Unlike the previous game, it’s not surprising I didn’t know Golden Axe III existed, as it was never released here in the UK. Hell, it wasn’t really released in the US either! Rumour has it the localisation team thought the game wasn’t worth porting because it was ugly looking and didn’t play very well… Can’t say they were wrong either, at least not graphically…
A jaguar-man rides a dragon and burns a half-naked guy into the air in the middle of the desert. What’s wrong with that? Happens all the time…
Golden Axe III was released for the Mega Drive in Japan on June 25th 1993. It got a limited time digital release on the US “SEGA Channel”, but apart from that it wasn’t until PS2-era collections of Mega Drive games that it got a proper release, or a release at all in Europe…
The battle on the moving cart, A.K.A. the only bit worth talking about.
The gameplay has been improved in some areas. There are more moves to do, like sweeping attacks, blocking, character-specific moves like jumping and slamming people to the floor or a double jump, plus the combos are longer and the grapple is more than just tossing people. Every character also has a special attack that fires projectiles or has them charge across the screen, alongside the regular magic attack (though oddly the magic system is back to the original Golden Axe system of “when you press the button you use all your magic meter” rather than the being able to charge and choose). There are also multi-player specific attacks, like the ability for one play to throw the other, or more importantly, a combined magic attack. Overall it retains Golden Axe II’s speedier gameplay with more variety.
The mounts are back, though this time its two dragons and two large snail creatures. The thieves make their return, which was great to see, always nice to get a potion or two by giving them a kick. There are also branching paths, which is yet another thing that connects this game to the Final Fight series, which similarly introduced that idea to their third instalment. There isn’t much on the clichés side, though they do have a level on a moving vehicle, which is more like it!
Graphics and Sound:
That’s not screen-tearing, that’s just how they’ve set up the textures…
The reason I think this game got such a bad rep is solely in the graphics. Somehow while the character sprites are similar to Golden Axe II, the backgrounds are far worse, to the point where they may be worse than the original game. Given the year this came out in and the kind of stuff that was being done on the Mega Drive at that time, I’m not shocked they took a look at this game and passed in the US.
Sound-wise it’s not much better. The background music isn’t up to much and the sounds are rather plain. In general, it’s just forgettable. Every bit of music I thought was quite good when me and my friend played the two sequels back-to-back turned out to be from II rather than III (and even then they weren’t that great…)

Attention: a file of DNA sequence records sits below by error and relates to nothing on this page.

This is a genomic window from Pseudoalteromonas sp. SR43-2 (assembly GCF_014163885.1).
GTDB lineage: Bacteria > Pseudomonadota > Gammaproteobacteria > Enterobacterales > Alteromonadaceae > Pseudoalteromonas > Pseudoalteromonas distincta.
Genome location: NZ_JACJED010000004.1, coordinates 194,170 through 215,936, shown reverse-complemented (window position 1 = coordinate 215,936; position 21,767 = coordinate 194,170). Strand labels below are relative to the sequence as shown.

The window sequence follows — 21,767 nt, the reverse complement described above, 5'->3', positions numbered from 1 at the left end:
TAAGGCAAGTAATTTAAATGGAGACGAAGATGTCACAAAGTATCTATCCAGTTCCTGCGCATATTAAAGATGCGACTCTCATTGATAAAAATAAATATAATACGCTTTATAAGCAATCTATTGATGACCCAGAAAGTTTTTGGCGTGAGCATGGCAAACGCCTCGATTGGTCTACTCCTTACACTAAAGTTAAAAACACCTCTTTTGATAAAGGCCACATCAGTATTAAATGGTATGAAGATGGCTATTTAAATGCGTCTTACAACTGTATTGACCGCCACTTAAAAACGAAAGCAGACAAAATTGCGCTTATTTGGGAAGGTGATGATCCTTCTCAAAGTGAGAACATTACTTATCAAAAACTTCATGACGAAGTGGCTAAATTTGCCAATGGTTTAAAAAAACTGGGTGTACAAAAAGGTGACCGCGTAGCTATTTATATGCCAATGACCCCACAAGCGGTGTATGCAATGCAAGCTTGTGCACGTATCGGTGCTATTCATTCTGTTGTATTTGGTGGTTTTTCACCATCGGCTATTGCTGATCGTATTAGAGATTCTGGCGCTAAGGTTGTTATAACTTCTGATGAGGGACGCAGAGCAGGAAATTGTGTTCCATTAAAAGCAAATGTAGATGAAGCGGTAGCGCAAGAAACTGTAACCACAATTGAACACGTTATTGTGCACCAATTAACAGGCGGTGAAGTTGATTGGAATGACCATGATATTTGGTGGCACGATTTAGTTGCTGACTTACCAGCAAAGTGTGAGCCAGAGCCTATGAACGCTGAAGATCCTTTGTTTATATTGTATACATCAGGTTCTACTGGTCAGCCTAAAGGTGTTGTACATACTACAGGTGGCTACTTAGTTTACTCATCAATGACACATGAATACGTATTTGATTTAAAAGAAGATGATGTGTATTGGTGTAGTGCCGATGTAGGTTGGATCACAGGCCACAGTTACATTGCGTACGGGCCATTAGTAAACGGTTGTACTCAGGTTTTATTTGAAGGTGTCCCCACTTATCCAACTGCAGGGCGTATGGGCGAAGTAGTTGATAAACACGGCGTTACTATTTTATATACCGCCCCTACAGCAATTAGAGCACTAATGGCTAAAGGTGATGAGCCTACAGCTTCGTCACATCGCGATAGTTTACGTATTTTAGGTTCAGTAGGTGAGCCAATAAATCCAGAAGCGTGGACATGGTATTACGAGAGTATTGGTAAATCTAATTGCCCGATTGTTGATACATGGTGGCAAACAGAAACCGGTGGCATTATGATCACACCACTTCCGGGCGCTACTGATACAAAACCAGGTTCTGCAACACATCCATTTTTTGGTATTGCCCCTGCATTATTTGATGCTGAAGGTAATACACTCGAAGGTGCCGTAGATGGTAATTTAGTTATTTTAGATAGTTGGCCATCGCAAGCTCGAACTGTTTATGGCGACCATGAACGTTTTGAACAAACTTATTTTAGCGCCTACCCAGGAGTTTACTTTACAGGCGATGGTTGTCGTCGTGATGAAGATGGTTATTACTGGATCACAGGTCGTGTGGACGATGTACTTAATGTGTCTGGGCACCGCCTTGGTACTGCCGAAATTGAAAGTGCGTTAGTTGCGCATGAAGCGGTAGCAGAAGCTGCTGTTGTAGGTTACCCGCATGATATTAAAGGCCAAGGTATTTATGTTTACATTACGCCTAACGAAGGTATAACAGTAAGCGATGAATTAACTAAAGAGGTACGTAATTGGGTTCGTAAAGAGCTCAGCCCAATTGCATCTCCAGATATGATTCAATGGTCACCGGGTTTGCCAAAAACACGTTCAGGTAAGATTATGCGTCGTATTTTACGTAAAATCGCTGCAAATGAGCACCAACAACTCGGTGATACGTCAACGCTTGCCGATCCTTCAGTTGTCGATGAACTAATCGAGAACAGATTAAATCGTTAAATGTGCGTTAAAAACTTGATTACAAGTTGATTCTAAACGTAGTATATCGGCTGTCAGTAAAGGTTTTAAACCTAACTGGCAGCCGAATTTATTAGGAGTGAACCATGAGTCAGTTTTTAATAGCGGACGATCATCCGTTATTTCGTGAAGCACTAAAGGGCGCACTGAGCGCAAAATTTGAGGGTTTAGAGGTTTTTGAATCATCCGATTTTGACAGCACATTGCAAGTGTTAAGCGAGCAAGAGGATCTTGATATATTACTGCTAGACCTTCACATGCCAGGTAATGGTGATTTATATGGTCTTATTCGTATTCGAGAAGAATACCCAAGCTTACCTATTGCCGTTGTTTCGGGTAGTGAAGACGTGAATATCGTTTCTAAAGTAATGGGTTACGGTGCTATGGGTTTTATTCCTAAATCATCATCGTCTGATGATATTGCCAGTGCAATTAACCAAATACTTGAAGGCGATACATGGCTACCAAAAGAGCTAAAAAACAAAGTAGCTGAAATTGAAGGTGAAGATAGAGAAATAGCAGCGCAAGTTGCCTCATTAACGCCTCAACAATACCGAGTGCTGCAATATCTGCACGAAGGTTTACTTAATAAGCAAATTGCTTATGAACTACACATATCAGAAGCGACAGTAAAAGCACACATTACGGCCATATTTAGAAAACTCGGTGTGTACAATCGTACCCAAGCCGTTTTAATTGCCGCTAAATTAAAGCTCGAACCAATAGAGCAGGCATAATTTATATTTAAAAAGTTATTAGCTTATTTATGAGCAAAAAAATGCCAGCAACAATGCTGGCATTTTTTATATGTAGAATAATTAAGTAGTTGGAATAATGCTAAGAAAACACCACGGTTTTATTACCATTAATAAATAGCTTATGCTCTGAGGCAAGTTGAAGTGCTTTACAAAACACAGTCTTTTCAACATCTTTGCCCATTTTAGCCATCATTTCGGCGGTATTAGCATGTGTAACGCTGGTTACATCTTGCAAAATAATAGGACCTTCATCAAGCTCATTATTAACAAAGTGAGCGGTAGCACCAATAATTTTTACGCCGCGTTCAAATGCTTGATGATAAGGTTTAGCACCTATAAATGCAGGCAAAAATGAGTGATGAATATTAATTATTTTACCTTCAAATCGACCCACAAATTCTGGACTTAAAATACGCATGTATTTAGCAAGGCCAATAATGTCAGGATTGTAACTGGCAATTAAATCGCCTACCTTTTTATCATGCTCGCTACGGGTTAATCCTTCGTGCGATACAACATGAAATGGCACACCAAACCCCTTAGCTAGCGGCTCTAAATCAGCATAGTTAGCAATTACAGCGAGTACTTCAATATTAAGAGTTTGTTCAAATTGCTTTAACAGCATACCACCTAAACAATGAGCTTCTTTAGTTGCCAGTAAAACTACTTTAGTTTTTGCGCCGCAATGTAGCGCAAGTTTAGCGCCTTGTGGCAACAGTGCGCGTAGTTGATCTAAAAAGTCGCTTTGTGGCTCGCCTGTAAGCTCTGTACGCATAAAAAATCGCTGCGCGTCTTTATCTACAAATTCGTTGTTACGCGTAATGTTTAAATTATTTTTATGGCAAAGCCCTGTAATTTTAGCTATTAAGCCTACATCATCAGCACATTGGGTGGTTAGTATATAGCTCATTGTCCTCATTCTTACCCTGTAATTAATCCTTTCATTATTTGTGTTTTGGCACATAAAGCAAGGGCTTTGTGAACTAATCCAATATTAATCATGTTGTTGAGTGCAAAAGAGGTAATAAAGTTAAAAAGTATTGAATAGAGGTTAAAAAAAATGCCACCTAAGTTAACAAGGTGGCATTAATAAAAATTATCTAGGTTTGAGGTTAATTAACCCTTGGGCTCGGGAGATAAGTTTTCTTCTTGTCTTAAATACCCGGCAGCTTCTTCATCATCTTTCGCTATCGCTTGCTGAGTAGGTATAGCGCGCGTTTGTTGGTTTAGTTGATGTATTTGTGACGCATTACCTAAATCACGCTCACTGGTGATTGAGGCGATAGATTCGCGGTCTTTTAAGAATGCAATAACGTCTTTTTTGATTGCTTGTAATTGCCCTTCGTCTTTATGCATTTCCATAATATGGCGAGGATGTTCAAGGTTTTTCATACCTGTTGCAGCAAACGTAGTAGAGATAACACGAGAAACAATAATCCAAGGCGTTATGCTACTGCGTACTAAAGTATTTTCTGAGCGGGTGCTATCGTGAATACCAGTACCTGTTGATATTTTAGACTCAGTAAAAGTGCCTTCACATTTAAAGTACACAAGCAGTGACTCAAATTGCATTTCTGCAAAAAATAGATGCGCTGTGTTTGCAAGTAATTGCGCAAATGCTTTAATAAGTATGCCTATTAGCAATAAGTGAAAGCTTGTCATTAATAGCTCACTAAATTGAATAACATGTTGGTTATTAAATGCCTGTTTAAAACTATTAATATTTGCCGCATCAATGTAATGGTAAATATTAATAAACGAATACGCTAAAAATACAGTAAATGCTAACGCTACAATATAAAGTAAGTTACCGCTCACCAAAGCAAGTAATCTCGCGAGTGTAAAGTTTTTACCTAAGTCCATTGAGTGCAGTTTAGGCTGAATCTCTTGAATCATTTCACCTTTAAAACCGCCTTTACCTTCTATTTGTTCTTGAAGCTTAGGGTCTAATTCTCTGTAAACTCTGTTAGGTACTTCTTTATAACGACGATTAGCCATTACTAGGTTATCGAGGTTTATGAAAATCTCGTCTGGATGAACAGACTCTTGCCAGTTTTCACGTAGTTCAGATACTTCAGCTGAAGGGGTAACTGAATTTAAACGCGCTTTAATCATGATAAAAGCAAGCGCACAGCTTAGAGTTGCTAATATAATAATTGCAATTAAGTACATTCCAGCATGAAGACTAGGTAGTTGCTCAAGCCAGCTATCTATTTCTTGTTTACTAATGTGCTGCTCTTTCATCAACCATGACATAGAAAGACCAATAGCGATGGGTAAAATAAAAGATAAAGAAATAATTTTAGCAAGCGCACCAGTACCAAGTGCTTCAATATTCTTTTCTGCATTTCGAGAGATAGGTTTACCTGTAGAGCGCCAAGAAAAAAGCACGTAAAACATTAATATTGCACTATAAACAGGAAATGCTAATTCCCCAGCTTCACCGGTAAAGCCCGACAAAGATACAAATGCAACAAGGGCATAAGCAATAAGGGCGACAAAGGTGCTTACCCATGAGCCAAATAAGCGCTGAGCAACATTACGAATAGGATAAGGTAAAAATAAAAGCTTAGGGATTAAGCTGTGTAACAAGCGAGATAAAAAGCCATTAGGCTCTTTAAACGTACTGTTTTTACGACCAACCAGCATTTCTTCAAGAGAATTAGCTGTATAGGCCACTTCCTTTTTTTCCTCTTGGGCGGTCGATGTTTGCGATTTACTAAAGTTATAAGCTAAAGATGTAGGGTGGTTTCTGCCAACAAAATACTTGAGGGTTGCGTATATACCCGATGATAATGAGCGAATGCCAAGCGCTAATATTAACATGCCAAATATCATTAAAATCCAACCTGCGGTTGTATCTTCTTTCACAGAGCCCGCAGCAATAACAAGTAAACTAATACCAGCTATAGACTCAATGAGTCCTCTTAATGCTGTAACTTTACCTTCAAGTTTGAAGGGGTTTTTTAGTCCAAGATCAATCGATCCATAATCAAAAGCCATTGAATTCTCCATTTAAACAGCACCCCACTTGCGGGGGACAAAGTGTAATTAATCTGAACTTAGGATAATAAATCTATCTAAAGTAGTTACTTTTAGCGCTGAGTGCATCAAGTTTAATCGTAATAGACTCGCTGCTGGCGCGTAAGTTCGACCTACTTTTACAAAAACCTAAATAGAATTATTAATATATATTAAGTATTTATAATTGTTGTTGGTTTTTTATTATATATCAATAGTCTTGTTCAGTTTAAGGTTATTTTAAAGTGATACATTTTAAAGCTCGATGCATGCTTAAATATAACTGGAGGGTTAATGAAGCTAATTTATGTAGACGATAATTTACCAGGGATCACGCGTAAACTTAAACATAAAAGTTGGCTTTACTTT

Me dead? Oh no! What me do now?
The Prince of Darkness Damud Hellstrike has unleashed a curse across the land, effecting all the warriors but one. As the warrior awakens more to their cause, they gather a group: Kain Grinder, a sword swinging barbarian (renamed to Axe Battler in the US version due to his resemblance to the original), Sarah Burn, a sword swinging Amazon (similarly renamed Tyris Flare in the US due to looking so similar), Proud Cragger, a giant with firsts of (non-literal) stone, and Chronos Rait, a humanoid black panther. They are led by Gilius Thunderhead, the axe wielding dwarf from the original games (though he’s not playable).
They travel the lands and defeat Damud Hellstrike and his hordes, lifting the curse in the process… To celebrate they proudly Crag, whatever that means.
Wow, that’s one hell of a messy magic screenshot. Sorry, I guess?
I remember liking the “new panther person character” and expanded moveset, but I also remember pointing out some of the sky backgrounds and other things that looked a bit crap. I don’t remember thinking it was any worse than GA II though, if anything it was better due to the expanded moveset, but when you’re playing them together after their releases is different to whether I would have thought that had this landed in my lap in the mid-90s.
Catching a ride on the back of a giant eagle once again!
Once again I enjoyed the expanded movesets and some of the stages are fun, but it is undeniably ugly looking and with no nostalgia it doesn’t hold up that well. I still say it’s the best of the three though, if you remove nostalgia, anyway…